Dennis McLerran, regional administrator for the Environmental Protection Agency, said, "this is going be a huge decision for the agency."
In Alaska this week for an intensive look at and study of the Bristol Bay watershed, McLerran said the EPA is doing a "pre-study" to decide if the agency should do a more formal review under a section of the Clean Water Act. One possible result is the death of the Pebble gold and copper project.
Foes of the world-class mine had hoped the EPA would simply decide that unacceptable impacts would occur if the prospect were developed. The agency didn't go that far, and instead wants to pull together all available scientific and other information before making a decision on the Clean Water Act provision.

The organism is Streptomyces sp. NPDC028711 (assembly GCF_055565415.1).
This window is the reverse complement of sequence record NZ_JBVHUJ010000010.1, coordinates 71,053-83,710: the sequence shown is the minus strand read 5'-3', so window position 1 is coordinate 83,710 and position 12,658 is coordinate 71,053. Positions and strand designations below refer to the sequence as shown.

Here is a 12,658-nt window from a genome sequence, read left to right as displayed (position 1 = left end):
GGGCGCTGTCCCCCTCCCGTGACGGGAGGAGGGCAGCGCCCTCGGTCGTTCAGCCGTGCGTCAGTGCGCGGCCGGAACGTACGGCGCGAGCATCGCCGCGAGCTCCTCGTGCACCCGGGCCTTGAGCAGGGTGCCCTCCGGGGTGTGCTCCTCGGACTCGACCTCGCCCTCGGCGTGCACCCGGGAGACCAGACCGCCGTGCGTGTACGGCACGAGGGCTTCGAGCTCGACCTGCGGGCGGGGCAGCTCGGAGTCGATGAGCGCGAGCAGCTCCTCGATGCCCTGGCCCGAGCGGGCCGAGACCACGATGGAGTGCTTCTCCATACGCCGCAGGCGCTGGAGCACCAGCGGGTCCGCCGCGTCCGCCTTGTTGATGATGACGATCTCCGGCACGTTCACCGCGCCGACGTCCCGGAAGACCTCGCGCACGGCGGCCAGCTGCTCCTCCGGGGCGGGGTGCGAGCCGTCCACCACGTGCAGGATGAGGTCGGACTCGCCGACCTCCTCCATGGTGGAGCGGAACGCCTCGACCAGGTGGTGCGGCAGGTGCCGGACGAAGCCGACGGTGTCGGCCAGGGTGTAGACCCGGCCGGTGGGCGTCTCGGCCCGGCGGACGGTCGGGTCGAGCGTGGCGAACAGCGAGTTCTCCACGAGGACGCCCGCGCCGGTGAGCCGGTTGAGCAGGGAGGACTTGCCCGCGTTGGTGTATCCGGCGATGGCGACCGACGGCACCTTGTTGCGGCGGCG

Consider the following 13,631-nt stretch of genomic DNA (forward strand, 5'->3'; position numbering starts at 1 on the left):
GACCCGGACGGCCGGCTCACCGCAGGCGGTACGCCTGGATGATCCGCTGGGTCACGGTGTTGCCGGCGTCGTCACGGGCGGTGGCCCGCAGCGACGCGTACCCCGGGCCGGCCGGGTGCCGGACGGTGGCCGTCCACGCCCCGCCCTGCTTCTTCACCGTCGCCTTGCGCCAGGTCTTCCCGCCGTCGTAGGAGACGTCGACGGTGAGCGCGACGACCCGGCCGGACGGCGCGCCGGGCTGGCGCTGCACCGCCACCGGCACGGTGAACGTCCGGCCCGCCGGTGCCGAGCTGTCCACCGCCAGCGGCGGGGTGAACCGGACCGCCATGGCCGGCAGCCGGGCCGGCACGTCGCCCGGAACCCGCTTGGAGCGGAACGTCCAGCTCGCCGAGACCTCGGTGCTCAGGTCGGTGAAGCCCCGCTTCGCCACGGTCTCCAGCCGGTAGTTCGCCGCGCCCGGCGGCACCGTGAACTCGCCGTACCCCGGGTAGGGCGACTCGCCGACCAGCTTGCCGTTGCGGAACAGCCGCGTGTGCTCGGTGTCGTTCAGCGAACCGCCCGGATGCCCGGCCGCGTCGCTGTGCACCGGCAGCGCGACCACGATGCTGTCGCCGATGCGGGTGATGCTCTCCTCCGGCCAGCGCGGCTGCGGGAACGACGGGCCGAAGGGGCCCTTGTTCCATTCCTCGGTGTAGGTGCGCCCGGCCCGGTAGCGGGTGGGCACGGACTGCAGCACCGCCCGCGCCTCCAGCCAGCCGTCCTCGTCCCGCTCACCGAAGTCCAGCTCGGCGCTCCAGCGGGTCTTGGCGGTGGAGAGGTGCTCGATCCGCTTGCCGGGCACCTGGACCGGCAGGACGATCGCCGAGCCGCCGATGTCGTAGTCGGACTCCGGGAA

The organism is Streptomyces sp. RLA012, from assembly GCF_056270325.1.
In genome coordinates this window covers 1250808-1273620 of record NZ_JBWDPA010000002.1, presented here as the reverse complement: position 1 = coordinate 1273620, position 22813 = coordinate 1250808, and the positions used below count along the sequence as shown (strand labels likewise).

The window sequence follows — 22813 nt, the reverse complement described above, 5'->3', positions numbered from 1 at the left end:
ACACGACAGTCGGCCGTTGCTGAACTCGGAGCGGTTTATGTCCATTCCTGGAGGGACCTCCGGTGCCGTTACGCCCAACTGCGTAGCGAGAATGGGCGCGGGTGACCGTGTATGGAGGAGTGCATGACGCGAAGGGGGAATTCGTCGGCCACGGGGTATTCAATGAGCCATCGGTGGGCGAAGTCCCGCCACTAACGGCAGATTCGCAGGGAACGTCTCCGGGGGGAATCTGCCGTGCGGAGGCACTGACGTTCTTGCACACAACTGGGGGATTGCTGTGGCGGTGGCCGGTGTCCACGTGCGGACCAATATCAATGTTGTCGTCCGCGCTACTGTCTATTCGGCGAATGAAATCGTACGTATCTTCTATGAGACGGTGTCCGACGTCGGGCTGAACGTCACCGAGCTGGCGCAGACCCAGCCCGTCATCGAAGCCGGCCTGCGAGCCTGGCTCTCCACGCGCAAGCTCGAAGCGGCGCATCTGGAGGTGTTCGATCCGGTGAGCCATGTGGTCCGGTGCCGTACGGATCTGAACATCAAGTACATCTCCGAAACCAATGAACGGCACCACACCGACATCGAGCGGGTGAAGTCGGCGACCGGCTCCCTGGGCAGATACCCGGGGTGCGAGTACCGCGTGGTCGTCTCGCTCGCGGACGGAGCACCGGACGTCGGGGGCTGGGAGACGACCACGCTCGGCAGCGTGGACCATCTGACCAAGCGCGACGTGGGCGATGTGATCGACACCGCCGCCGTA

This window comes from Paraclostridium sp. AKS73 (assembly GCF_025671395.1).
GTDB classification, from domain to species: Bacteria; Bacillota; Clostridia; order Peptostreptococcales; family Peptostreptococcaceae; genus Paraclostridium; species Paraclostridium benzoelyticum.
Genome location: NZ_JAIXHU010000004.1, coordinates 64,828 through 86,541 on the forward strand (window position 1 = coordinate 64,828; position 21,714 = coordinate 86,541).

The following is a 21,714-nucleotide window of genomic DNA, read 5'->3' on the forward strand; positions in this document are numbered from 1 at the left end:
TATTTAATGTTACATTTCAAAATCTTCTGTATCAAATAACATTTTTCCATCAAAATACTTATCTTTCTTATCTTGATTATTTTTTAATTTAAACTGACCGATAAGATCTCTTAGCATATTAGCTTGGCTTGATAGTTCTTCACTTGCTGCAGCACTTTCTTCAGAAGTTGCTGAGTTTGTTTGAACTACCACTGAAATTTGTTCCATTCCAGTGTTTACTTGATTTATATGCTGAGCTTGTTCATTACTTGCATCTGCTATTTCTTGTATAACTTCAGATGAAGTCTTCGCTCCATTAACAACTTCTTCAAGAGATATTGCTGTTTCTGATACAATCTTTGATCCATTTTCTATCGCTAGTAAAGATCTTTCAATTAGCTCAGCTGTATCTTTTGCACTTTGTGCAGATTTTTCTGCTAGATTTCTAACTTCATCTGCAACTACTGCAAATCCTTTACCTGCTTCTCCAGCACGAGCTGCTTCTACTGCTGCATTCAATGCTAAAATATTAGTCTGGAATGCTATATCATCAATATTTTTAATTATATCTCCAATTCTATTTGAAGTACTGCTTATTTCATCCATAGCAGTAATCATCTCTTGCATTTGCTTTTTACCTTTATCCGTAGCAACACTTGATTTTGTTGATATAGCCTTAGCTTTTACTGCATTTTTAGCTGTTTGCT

McLerran and colleagues Rick Parkin, lead manager of the Bristol Bay assessment, and David Allnutt, EPA's acting Alaska director, agreed that they know of no other resource situation comparable to Pebble: a huge gold and copper deposit nestled in a remote watershed that feeds the richest salmon fishery in the world.
Alaska history is full of such examples of conflicting resource values -- but none on this scale or with stakes this high.
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